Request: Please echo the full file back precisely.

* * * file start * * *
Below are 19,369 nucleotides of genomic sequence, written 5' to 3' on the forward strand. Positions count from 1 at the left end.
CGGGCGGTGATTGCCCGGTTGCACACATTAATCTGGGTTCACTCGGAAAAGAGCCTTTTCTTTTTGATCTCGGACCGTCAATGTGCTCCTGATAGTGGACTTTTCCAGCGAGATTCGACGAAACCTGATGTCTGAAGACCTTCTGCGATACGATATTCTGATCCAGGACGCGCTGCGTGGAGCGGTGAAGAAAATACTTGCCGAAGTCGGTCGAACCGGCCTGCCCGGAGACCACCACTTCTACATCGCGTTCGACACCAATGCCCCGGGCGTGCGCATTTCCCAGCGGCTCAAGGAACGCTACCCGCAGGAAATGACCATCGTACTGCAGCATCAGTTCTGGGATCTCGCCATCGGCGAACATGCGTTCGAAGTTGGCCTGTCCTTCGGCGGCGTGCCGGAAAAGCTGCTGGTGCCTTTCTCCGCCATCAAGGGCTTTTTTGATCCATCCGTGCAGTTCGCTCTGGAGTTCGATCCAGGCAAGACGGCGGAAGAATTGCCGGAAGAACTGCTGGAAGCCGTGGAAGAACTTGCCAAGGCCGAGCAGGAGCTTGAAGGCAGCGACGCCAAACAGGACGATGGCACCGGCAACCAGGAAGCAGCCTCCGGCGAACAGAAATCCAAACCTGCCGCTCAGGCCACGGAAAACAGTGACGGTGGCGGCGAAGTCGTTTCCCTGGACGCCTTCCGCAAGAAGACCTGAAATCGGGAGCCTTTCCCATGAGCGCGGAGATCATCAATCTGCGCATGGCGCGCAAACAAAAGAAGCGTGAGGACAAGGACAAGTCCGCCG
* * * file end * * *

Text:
Below are 19,369 nucleotides of genomic sequence, written 5' to 3' on the forward strand. Positions count from 1 at the left end.
CGGGCGGTGATTGCCCGGTTGCACACATTAATCTGGGTTCACTCGGAAAAGAGCCTTTTCTTTTTGATCTCGGACCGTCAATGTGCTCCTGATAGTGGACTTTTCCAGCGAGATTCGACGAAACCTGATGTCTGAAGACCTTCTGCGATACGATATTCTGATCCAGGACGCGCTGCGTGGAGCGGTGAAGAAAATACTTGCCGAAGTCGGTCGAACCGGCCTGCCCGGAGACCACCACTTCTACATCGCGTTCGACACCAATGCCCCGGGCGTGCGCATTTCCCAGCGGCTCAAGGAACGCTACCCGCAGGAAATGACCATCGTACTGCAGCATCAGTTCTGGGATCTCGCCATCGGCGAACATGCGTTCGAAGTTGGCCTGTCCTTCGGCGGCGTGCCGGAAAAGCTGCTGGTGCCTTTCTCCGCCATCAAGGGCTTTTTTGATCCATCCGTGCAGTTCGCTCTGGAGTTCGATCCAGGCAAGACGGCGGAAGAATTGCCGGAAGAACTGCTGGAAGCCGTGGAAGAACTTGCCAAGGCCGAGCAGGAGCTTGAAGGCAGCGACGCCAAACAGGACGATGGCACCGGCAACCAGGAAGCAGCCTCCGGCGAACAGAAATCCAAACCTGCCGCTCAGGCCACGGAAAACAGTGACGGTGGCGGCGAAGTCGTTTCCCTGGACGCCTTCCGCAAGAAGACCTGAAATCGGGAGCCTTTCCCATGAGCGCGGAGATCATCAATCTGCGCATGGCGCGCAAACAAAAGAAGCGTGAGGACAAGGACAAGTCCGCCG